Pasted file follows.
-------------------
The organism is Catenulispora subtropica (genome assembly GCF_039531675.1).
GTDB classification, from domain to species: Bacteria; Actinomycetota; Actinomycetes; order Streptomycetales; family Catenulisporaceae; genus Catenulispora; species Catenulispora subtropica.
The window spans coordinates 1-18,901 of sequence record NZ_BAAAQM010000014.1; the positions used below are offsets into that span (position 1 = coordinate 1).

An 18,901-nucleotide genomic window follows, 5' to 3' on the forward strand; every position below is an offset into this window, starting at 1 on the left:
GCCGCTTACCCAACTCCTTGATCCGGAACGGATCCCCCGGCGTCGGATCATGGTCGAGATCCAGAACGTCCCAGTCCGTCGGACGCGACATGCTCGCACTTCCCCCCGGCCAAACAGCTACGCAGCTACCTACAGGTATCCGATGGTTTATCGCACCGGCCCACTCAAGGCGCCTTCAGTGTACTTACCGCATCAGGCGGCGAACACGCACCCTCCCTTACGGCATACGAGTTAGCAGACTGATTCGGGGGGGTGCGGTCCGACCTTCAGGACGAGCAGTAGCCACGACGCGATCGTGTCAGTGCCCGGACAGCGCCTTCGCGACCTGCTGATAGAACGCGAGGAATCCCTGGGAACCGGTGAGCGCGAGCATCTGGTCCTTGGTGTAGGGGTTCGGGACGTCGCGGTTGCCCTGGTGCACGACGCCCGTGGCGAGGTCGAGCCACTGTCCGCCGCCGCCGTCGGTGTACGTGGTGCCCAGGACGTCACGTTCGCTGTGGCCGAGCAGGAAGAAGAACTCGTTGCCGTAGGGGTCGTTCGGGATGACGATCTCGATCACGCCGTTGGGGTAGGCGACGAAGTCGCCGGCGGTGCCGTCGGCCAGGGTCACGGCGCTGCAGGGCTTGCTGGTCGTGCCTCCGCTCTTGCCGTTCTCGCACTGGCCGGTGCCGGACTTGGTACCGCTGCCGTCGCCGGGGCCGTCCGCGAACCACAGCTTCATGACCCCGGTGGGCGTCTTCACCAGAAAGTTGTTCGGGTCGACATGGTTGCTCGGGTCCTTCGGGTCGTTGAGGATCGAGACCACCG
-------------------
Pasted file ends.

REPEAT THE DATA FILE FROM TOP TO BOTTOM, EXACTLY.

The organism is Catenulispora subtropica (genome assembly GCF_039531675.1).
GTDB classification, from domain to species: Bacteria; Actinomycetota; Actinomycetes; order Streptomycetales; family Catenulisporaceae; genus Catenulispora; species Catenulispora subtropica.
The window spans coordinates 1-18,901 of sequence record NZ_BAAAQM010000014.1; the positions used below are offsets into that span (position 1 = coordinate 1).

An 18,901-nucleotide genomic window follows, 5' to 3' on the forward strand; every position below is an offset into this window, starting at 1 on the left:
GCCGCTTACCCAACTCCTTGATCCGGAACGGATCCCCCGGCGTCGGATCATGGTCGAGATCCAGAACGTCCCAGTCCGTCGGACGCGACATGCTCGCACTTCCCCCCGGCCAAACAGCTACGCAGCTACCTACAGGTATCCGATGGTTTATCGCACCGGCCCACTCAAGGCGCCTTCAGTGTACTTACCGCATCAGGCGGCGAACACGCACCCTCCCTTACGGCATACGAGTTAGCAGACTGATTCGGGGGGGTGCGGTCCGACCTTCAGGACGAGCAGTAGCCACGACGCGATCGTGTCAGTGCCCGGACAGCGCCTTCGCGACCTGCTGATAGAACGCGAGGAATCCCTGGGAACCGGTGAGCGCGAGCATCTGGTCCTTGGTGTAGGGGTTCGGGACGTCGCGGTTGCCCTGGTGCACGACGCCCGTGGCGAGGTCGAGCCACTGTCCGCCGCCGCCGTCGGTGTACGTGGTGCCCAGGACGTCACGTTCGCTGTGGCCGAGCAGGAAGAAGAACTCGTTGCCGTAGGGGTCGTTCGGGATGACGATCTCGATCACGCCGTTGGGGTAGGCGACGAAGTCGCCGGCGGTGCCGTCGGCCAGGGTCACGGCGCTGCAGGGCTTGCTGGTCGTGCCTCCGCTCTTGCCGTTCTCGCACTGGCCGGTGCCGGACTTGGTACCGCTGCCGTCGCCGGGGCCGTCCGCGAACCACAGCTTCATGACCCCGGTGGGCGTCTTCACCAGAAAGTTGTTCGGGTCGACATGGTTGCTCGGGTCCTTCGGGTCGTTGAGGATCGAGACCACCG